My models for the following images are friends of mine who were engaged to be married at the time of the shoot. He is dark; she
is light. To make this exercise more difficult, I requested that he wear white clothing and she wear black. Because I wanted substantial modeling of the planes of their faces, I used only one light for my key, along with two kickers and a background light.
As you know, the laws of physics dictate that light "falls off," or loses strength, as it travels. The inverse-square law says that whenever light doubles its distance from point A to point B, it will be one fourth as strong. This is because as light travels it expands and loses power. There is a corollary rule that says the further a light source is from its object the greater the distance over which its strength will be even. This is called "depth of light," and will determine how far I set my key light from my subjects.
Before anyone arrived, I placed two tape marks on the floor for the couple's positions and roughed in my lighting scenario. My key, a Profoto Acute D4 strobe in a Profoto 3x4 softbox, was placed 13 feet from the marks. To get the correct shadow angle, the key was moved 9 feet to the right of the lens axis. At this distance the key metered at f/8.7 on the camera-left mark and f/8.8 on the camera-right mark. By angling the light toward the camera and away from the tape marks, I feathered it until it read a perfect f/8.7 on both marks. Then I set the camera’s aperture to the corresponding f-number, f/10. Once my friends got to the studio my scenario needed nothing more than a final check with the flash meter.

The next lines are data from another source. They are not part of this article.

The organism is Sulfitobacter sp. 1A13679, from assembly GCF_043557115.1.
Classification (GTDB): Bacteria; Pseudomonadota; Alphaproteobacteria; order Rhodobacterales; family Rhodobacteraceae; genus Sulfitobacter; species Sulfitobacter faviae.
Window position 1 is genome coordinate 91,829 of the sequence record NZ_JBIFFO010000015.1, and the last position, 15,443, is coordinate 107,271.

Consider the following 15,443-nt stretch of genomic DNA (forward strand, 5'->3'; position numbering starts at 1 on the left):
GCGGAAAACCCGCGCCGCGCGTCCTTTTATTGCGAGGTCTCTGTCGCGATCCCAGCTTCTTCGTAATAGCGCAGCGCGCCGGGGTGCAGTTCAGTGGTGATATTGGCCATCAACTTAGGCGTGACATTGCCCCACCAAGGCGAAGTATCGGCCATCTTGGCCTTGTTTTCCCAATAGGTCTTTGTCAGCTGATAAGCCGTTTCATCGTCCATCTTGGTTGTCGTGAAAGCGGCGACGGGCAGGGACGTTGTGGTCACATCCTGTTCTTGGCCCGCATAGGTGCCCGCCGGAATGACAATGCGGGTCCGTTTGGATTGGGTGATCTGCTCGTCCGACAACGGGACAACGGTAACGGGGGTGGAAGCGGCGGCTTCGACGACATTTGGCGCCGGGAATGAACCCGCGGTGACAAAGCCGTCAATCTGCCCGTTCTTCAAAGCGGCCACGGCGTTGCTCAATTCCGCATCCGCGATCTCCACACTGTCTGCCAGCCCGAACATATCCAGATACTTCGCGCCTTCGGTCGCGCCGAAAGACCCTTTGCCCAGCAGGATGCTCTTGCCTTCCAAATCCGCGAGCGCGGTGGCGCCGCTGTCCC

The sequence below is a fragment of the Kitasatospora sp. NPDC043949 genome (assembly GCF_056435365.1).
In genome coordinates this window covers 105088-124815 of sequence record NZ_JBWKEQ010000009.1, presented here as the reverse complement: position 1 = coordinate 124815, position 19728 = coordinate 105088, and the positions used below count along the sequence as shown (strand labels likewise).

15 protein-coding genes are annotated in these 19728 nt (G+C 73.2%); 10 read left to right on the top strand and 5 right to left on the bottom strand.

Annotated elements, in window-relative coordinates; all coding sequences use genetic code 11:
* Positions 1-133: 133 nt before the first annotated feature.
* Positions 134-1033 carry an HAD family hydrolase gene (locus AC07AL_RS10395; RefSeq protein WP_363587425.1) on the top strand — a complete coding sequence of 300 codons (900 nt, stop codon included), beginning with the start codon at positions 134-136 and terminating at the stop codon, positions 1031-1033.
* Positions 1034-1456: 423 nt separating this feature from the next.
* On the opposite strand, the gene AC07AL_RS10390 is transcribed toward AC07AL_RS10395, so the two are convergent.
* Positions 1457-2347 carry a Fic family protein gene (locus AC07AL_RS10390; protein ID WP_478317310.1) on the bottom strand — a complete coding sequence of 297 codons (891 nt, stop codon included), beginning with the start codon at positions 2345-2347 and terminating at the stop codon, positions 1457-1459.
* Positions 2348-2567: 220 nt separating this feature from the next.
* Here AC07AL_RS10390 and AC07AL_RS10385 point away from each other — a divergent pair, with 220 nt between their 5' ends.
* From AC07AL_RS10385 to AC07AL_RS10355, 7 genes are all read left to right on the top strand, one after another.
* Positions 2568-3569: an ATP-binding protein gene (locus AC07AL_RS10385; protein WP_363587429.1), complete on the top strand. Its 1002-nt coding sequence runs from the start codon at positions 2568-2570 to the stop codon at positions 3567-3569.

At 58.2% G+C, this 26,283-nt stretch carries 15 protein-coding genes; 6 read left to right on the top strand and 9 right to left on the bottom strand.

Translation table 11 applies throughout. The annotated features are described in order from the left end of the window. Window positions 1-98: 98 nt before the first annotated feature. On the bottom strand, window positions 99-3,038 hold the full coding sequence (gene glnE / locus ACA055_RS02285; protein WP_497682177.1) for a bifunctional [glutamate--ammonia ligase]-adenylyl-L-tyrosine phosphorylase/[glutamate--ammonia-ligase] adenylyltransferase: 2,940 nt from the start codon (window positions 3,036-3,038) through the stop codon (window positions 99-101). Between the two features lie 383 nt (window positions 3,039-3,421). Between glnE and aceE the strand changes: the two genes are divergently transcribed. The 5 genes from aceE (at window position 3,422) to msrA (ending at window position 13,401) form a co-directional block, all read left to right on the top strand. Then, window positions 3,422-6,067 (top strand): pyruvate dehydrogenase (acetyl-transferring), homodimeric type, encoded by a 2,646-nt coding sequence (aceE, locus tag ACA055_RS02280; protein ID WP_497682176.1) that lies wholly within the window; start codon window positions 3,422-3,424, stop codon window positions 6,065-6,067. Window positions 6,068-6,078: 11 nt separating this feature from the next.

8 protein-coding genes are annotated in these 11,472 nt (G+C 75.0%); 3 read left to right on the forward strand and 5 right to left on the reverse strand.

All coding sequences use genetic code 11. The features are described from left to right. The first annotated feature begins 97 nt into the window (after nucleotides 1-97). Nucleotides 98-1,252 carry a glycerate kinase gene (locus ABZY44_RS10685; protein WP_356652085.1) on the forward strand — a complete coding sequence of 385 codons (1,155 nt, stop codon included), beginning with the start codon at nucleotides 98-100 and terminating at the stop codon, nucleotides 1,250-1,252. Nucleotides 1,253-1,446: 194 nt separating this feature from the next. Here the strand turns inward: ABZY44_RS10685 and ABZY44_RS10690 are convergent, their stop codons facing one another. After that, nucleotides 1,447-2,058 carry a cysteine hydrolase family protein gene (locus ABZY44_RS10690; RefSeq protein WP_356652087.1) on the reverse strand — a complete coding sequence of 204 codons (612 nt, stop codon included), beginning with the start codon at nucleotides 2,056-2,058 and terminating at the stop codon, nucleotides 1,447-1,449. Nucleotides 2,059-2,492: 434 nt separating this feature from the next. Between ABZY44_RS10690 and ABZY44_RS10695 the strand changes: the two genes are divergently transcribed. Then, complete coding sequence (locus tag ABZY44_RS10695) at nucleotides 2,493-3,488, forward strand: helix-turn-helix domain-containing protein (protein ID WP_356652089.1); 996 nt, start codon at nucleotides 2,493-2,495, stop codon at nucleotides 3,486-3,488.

Most pro digital cameras can set aperture in either half-stops or third-stops. If you're not working in thirds and can change your camera’s aperture-measuring preference, I suggest you do so right away. The added control is worth the inconvenience of learning new reference numbers.